Chartcube, a new app gaining a lot of notoriety in the tech world lately, may have fixed a persistent problem which other vendors like SlideShare, SlideRocket and Prezi could not: making Excel and PowerPoint work for a mobile world.
B2B News Network, in a new regular column highlighting intriguing apps, explains what Chartcube is about, who is behind it, and how it can be a powerful tool for your B2B organization.
Alright stop, collaborate on data and listen!
Simply put, Chartcube makes data accessible and collaborative on mobile devices. Users can upload Microsoft Excel and CSV files, which have been formatted with pivot tables and charts, and the app will transform those charts into intuitive visual representations. Additional file formats will reportedly be added soon.
From there, other users can share, navigate and comment on these charts and data in real-time, and see metrics compared side-by-side. Options allow users to drill down, select which metrics or groupings appear, and reconfigure the format of numbers (percentages, averages, sums, etc.).
The app first launched on iPad in November 2014, and has just expanded to desktop and iPhone. Since its release, it has been downloaded more than 25,000 times. An Android version is expected to be released soon, followed by one for Windows Phone. Also expected shortly are features which have been requested by users, including a presentation mode designed for Apple AirPlay.
Chartcube’s founder, Pankaj Tibrewal, was formerly a consultant at global management consulting firm McKinsey & Company, and was the COO of Pantaloons, a large clothing retailer in India. Co-founder Deepak Alur has experience with such startups as JackBe (acquired by Software AG) and Sun Microsystems. Other collaborators in Chartcube’s creation are reported to be alumni from eBay, Prezi, and Evernote.
There are two distinct aspects to Chartcube’s app which work in tandem: analysis and presentation. The platform combines animated charts and visualizations which, according to Ben Kepes, contributor to Forbes magazine, “have the feel of Prezi, the PowerPoint competitor that many people claim gives them motion sickness [and which is] probably guilty of focusing too much on slick animations.”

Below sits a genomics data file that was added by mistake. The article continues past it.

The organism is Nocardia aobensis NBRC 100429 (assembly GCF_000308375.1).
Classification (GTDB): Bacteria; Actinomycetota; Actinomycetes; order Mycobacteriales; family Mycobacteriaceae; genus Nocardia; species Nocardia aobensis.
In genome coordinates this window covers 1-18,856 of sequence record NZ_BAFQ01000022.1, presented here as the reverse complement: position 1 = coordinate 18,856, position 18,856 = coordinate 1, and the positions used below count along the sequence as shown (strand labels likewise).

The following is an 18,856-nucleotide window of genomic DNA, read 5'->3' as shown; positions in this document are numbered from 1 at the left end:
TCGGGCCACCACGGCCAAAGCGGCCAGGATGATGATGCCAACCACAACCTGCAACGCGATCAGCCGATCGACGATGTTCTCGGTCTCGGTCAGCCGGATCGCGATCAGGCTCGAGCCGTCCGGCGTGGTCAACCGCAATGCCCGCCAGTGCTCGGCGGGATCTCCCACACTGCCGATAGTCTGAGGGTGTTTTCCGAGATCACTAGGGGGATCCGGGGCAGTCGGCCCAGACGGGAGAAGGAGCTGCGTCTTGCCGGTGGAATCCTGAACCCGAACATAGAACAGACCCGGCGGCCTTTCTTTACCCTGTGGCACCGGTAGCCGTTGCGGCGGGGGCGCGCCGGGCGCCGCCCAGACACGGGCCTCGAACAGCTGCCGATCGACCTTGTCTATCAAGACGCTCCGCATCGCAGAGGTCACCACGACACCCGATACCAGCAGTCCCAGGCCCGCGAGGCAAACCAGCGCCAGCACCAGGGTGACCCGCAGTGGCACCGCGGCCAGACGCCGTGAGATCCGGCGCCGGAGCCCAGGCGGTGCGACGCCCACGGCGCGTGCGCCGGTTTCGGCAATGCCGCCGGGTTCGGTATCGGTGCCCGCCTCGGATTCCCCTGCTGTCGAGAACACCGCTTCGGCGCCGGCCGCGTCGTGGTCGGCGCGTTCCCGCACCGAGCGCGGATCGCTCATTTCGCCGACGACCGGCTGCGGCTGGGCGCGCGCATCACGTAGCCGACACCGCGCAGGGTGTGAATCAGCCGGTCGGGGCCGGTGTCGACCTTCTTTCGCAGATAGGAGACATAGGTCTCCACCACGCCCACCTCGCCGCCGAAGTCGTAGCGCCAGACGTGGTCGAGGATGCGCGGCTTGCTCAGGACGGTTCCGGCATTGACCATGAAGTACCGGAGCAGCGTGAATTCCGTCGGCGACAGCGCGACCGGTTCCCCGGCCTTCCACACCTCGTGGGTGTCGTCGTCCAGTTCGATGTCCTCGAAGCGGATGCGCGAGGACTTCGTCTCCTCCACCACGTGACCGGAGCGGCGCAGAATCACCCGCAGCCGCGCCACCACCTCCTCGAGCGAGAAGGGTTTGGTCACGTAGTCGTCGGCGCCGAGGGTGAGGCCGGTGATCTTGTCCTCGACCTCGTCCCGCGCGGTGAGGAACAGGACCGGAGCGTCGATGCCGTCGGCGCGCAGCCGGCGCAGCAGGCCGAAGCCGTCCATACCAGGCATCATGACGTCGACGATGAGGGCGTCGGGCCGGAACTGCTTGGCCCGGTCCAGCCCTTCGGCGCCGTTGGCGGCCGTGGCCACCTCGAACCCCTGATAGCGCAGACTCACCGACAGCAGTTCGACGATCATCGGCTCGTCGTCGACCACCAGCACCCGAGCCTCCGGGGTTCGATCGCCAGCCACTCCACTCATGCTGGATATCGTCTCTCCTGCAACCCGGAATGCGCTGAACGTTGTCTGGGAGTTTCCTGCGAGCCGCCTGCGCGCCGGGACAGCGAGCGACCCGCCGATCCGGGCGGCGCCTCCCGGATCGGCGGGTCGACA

Competitors of Chartcube include Tableau, a company that makes data tools which are cloud-based, and the enterprise messaging app Slack, which makes file sharing easy, but does not allow users to create and edit charts.
It’s the analysis portion of the app that sets Chartcube apart, with a similarly robust ability for data manipulation that Excel offers. Think of how any B2B executive can take advantage of an app that presents data in such a robust way.
Additionally, the real-time commenting feature means that conversations can be contained without the lengthy email chains, complete with increasing attachments, which occur when more and more users have a hand in shaping data. According to Pankaj Tibrewal, the problem his app is attempting to solve is that “there is no good way to review, share, and discuss data on a mobile device.”
“We are targeting data collaborations,” he explains, “because we feel it is completely broken. At company after company, I saw the same problem. They use PowerPoint to tell a story, but then the connection with the data is not there anymore. Data now needs to be shared with more people to make it functional, with international teams and cross-functional teams. More collaborations are needed on a daily basis.”
Driving that data
One of the fundamental aspects of most B2B organizations is data collaboration and analysis. Tibrewal points out that Managers usually spend between 10 and 20 percent of their time making decisions that are data driven. With many small and mid-sized B2Bs operating on a tight budget, that time needs to be spent as efficiently as possible.
“[Managers] review data in Excel, share insights in PowerPoint, and discuss with their teams in email,” Tibrewal states. “These antiquated tools make it difficult for people to get on the same page and the result is a ‘Cycle of Indecision’. Chartcube helps by bringing together the data, the story and the discussion into one mobile app, so teams can make data-driven decisions with unprecedented efficiency and fun.”
Chartcube is backed by Shasta Ventures, a US-based venture capital company that does seed, early and later stage venture, and private equity investments within the software, enterprise software and mobile sectors. To date, Shasta Ventures has invested a total of $4.6 million into Chartcube in three rounds at the time of publication.
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